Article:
The last class of Marine Scout Snipers is scheduled to graduate on Dec. 15, marking the end of the 0317 MOS and a long tradition of producing some of the deadliest snipers on the battlefield.
The last HOGs night will take place the night before, aboard Camp Geiger in North Carolina.
Marine scout sniper candidates are initially called Professionally Instructed Gunmen, or PIGs, but once they graduate from the course, they are called Hunters of Gunmen, or HOGs.
The HOGs night, a tradition for all scout sniper graduates including legends like Carlos Hathcock and Charles “Chuck” Mawhinney, is where scout snipers gather around a bonfire to receive their HOGs tooth, a 7.62 bullet on a 550 cord necklace. The rite of passage is traditionally attended by Scout Snipers past and present.
Jonathan Taylor is the executive vice president and COO of the USMC Scout Sniper Association. He served as a Scout Sniper from 2006 to 2013, deploying three times to Iraq and once to Afghanistan. He’s helped put together the HOGs night for years, helping to attract celebrity guest speakers and getting invites out to as many scout snipers as possible.
“It’s usually just a smaller group with the graduates and then a few, you know, a few stragglers here or there. This one is scheduled to be big,” Taylor said. “We’re already getting emails from people. I think they are planning for 50 at the HOGs night, but that’s just off the top of the head of the staff NCOIC. I would say it’s closer to 60 to 70.”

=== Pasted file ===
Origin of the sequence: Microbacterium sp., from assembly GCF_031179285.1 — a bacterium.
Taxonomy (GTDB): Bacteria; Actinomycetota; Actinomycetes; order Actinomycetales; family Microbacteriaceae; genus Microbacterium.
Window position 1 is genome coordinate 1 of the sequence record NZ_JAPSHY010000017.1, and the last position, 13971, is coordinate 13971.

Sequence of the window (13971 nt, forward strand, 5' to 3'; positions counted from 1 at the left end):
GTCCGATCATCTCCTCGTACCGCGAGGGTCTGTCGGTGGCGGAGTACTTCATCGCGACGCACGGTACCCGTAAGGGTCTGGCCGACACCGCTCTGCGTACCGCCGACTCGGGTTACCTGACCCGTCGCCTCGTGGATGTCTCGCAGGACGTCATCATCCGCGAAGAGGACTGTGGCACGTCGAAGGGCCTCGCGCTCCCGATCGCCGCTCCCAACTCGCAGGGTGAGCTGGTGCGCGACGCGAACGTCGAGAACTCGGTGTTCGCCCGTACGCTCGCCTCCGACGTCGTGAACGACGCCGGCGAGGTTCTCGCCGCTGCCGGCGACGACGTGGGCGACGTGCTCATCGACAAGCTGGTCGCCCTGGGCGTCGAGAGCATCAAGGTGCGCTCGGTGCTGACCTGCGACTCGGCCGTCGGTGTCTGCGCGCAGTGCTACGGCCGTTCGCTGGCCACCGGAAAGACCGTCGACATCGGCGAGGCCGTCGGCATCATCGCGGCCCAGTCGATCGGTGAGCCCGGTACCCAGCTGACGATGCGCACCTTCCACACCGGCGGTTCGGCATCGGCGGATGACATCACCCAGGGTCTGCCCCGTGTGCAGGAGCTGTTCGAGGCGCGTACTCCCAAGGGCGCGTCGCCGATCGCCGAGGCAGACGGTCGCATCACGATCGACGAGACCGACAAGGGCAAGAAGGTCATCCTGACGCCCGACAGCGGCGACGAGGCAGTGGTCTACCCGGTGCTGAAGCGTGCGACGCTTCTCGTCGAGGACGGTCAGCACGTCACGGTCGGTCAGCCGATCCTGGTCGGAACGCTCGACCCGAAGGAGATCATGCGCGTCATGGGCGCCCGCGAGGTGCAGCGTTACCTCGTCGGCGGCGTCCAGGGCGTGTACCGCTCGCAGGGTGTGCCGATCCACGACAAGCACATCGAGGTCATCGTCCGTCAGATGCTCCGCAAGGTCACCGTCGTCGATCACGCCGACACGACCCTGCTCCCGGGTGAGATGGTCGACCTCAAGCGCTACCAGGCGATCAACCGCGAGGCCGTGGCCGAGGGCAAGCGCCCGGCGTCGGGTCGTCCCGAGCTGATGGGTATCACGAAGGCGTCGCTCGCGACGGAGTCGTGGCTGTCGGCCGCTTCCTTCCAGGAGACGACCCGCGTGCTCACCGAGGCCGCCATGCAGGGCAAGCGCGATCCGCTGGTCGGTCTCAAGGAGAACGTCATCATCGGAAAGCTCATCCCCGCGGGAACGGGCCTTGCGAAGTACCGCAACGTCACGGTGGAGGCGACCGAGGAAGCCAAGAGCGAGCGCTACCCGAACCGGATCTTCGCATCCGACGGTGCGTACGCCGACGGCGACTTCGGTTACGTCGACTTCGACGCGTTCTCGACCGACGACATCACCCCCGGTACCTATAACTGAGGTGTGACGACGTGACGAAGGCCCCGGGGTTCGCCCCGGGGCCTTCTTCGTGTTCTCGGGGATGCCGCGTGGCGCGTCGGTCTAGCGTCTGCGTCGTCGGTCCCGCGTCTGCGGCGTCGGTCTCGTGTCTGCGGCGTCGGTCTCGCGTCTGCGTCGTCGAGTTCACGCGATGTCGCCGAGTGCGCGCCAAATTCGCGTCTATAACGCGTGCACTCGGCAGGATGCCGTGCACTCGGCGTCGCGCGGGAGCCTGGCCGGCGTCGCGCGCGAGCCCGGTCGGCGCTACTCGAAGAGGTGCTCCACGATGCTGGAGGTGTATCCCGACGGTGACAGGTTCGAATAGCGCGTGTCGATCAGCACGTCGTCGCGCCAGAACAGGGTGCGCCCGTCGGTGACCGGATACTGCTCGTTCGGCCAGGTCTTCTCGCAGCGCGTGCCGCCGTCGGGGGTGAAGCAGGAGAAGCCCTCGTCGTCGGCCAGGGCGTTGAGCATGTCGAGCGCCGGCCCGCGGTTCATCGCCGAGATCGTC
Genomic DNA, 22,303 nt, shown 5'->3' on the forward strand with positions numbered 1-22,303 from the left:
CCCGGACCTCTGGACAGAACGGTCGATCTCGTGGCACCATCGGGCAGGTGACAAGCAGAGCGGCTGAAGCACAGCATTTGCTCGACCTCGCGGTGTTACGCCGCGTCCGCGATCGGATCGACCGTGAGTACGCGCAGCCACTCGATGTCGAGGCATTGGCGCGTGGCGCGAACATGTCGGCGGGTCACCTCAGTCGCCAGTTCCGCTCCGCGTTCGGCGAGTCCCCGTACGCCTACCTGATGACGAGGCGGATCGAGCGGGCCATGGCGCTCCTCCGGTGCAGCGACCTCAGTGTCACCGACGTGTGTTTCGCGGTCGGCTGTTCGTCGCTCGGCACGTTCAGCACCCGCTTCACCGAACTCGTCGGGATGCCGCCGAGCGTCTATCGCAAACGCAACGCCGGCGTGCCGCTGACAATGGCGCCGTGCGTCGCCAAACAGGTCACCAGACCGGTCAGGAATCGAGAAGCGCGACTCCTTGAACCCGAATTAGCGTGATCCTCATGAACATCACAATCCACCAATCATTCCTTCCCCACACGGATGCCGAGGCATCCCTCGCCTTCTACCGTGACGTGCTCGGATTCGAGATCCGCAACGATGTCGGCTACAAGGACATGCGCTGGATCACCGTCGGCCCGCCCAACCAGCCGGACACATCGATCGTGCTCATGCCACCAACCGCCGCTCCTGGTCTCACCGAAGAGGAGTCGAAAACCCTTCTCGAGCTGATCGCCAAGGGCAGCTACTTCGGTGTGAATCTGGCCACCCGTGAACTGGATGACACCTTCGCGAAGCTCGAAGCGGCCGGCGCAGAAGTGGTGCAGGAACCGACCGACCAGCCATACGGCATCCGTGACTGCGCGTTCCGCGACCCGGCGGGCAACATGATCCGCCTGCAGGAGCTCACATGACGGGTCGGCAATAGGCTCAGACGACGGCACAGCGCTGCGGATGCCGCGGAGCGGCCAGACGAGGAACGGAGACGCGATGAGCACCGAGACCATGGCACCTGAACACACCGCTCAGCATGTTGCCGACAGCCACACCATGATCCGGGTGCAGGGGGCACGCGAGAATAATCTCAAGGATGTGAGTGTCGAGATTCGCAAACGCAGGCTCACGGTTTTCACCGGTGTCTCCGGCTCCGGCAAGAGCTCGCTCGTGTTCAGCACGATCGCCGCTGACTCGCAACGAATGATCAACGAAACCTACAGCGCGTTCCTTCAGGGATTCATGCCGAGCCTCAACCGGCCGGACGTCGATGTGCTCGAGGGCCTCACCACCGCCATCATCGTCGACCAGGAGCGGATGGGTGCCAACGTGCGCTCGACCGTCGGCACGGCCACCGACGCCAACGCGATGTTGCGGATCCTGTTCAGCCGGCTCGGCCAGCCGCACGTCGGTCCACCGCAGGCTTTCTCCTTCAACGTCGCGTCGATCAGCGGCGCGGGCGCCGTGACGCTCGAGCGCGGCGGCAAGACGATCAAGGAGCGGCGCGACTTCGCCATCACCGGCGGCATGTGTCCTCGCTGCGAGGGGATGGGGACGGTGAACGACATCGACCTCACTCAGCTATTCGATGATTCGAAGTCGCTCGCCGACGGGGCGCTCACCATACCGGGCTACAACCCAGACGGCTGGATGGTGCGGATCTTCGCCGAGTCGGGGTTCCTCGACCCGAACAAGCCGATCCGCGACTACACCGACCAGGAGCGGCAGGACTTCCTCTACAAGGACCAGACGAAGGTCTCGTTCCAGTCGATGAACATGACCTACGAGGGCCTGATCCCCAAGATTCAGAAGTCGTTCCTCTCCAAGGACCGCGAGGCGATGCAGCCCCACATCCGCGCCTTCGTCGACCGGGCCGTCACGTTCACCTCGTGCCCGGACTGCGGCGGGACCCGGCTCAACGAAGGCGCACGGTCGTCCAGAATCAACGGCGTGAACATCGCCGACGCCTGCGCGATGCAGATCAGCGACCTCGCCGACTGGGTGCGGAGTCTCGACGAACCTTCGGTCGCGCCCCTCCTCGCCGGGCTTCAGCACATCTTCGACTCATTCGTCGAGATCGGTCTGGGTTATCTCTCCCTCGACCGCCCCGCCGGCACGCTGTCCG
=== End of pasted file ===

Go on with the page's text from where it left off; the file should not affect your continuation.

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The night will include a pig roast and goodbyes — for now — to the Scout Sniper course and MOS. Celebrity guest speakers like Naked and Afraid star Justin Governale and Cody Alford, former Scout Sniper and Marine Raider, will attend the last HOGs night and graduation the following day.
“It’s definitely a bittersweet event,” Taylor said. “But, you know, the Scout Sniper program is going away. We don’t know how long it’s going to be gone for, but this will be the last one for the time being.”
Logan Stark, a former Marine Scout Sniper who deployed to Okinawa, Japan; and Sangin, Afghanistan, acknowledged that though there are mixed emotions, he’s confident that with the current state of the world, this won’t be the last we’ve seen of the Scout Snipers. He pointed out that the Marine Scout Sniper course has come and gone multiple times since the first course took place in 1918.
“I think that there’s very much a break in case of emergency mentality for Scout Snipers right now,” Stark said. “I think that if all of a sudden the warfare landscape switched dramatically overnight, I think we would see the program brought back immediately. But, who knows.”
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